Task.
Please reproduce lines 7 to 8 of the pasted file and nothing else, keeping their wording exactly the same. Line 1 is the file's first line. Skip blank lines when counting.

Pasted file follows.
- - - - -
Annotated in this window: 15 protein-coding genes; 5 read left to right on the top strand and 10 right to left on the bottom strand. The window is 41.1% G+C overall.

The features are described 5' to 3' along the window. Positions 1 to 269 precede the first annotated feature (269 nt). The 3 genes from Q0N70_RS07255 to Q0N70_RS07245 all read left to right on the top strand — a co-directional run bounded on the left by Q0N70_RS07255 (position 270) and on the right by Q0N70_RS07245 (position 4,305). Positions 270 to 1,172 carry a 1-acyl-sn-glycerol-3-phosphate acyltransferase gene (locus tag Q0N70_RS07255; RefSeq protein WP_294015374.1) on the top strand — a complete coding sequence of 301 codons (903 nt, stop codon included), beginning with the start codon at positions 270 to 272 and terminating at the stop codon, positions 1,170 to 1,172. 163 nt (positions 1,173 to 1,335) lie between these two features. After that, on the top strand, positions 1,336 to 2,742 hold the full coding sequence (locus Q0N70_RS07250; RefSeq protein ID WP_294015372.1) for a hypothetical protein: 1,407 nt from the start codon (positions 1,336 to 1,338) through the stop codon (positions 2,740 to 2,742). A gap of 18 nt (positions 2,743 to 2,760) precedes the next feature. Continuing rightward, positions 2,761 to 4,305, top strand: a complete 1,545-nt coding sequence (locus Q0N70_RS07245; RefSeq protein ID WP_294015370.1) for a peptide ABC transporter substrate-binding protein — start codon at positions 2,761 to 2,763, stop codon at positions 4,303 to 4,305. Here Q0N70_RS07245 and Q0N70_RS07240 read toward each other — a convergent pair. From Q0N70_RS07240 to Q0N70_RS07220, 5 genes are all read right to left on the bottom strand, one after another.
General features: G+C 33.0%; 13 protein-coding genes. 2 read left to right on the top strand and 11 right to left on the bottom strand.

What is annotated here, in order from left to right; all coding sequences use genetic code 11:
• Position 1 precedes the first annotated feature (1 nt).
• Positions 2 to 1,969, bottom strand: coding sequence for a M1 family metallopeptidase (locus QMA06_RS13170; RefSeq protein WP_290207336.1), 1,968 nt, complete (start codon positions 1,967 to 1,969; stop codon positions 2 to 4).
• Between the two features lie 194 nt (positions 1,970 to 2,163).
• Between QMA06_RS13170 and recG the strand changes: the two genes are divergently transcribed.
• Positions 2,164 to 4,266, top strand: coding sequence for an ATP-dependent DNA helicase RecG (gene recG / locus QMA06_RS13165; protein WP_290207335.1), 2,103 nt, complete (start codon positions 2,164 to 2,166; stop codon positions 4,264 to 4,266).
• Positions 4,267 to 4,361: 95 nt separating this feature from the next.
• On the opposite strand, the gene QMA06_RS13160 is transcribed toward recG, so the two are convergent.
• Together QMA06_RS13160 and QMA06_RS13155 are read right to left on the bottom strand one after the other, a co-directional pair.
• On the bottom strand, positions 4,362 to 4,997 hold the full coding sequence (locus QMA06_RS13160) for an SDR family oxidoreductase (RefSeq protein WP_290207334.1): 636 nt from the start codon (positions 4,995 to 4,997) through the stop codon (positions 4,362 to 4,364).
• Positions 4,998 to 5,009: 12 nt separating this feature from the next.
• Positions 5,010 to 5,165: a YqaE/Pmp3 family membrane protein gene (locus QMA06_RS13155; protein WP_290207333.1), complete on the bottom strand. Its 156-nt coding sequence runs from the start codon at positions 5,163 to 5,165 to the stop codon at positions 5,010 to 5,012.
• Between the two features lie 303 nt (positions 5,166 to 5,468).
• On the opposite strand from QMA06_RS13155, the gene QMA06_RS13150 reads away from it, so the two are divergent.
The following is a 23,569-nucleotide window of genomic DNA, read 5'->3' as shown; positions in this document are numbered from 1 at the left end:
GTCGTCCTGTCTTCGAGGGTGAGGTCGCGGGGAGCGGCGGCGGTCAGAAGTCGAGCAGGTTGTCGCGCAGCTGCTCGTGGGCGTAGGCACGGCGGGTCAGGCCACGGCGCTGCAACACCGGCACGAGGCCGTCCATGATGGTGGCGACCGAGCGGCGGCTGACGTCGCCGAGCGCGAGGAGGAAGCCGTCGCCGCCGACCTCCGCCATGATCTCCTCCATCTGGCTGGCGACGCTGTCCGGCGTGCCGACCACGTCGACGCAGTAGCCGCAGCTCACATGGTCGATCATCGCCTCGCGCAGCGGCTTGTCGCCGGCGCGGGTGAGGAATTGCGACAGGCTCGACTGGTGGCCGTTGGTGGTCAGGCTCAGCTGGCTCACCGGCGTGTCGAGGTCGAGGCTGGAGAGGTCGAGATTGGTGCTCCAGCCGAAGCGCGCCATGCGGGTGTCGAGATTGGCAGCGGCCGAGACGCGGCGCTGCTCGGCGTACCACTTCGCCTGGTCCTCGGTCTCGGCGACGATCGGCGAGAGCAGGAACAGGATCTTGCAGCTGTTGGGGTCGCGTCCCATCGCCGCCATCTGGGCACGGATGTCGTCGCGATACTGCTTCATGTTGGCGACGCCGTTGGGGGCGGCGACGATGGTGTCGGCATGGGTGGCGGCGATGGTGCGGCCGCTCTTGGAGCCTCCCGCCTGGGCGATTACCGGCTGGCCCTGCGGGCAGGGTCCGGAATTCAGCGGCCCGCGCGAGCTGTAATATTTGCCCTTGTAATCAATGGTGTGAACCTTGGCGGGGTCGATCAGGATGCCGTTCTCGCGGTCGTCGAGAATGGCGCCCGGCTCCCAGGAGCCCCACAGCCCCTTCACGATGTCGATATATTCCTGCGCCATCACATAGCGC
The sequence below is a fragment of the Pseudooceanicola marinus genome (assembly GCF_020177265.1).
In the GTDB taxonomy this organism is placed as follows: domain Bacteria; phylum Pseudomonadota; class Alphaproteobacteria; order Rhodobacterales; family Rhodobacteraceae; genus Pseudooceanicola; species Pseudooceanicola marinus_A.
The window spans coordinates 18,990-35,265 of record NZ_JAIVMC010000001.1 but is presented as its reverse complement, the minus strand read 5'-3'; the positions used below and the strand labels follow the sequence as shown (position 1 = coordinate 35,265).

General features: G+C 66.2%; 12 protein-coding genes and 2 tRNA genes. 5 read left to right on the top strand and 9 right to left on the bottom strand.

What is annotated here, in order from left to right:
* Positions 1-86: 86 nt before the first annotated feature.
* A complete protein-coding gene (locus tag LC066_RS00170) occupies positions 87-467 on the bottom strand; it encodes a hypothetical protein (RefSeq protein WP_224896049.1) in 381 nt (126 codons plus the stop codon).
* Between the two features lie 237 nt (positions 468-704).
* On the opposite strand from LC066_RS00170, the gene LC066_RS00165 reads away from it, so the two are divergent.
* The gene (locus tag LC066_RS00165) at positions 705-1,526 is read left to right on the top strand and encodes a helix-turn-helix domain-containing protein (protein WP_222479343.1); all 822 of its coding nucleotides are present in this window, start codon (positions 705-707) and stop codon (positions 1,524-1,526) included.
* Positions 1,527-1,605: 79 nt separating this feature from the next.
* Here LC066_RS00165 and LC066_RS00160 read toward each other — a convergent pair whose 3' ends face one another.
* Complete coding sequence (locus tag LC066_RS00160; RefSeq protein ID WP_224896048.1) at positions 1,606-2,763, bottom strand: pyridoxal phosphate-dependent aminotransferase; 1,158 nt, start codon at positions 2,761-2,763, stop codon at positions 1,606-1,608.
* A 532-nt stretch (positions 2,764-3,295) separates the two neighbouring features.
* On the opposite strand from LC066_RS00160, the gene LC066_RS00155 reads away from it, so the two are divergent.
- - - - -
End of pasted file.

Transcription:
• Between the two features lie 194 nt (positions 1,970 to 2,163).
• Between QMA06_RS13170 and recG the strand changes: the two genes are divergently transcribed.